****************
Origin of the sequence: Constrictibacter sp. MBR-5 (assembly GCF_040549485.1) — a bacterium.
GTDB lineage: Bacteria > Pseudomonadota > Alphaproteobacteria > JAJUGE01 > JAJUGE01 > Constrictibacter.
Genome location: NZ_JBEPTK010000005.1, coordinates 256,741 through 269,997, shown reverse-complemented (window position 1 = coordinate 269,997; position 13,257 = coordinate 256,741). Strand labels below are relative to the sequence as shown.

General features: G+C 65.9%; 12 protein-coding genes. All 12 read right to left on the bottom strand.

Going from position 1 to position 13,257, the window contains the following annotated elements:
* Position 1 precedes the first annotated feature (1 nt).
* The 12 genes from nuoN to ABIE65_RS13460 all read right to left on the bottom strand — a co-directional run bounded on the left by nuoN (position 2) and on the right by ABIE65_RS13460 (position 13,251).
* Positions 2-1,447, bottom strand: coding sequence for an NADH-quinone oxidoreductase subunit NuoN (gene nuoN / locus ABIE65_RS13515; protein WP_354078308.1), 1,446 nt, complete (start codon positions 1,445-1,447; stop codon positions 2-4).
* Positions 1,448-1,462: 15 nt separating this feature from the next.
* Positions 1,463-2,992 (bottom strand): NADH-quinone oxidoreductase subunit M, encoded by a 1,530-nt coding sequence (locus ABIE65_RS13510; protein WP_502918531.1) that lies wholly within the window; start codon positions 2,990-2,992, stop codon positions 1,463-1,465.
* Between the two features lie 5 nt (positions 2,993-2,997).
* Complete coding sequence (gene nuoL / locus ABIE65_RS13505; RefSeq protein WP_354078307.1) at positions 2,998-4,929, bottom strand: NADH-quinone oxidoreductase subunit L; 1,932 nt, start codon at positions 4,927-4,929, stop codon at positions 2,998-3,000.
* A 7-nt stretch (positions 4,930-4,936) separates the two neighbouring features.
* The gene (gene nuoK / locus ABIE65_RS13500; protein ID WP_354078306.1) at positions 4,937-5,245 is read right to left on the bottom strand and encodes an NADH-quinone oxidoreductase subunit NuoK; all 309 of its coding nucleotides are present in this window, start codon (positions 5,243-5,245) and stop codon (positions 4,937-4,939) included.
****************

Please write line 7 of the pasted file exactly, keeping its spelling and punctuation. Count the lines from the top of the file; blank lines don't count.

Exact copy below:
* The 12 genes from nuoN to ABIE65_RS13460 all read right to left on the bottom strand — a co-directional run bounded on the left by nuoN (position 2) and on the right by ABIE65_RS13460 (position 13,251).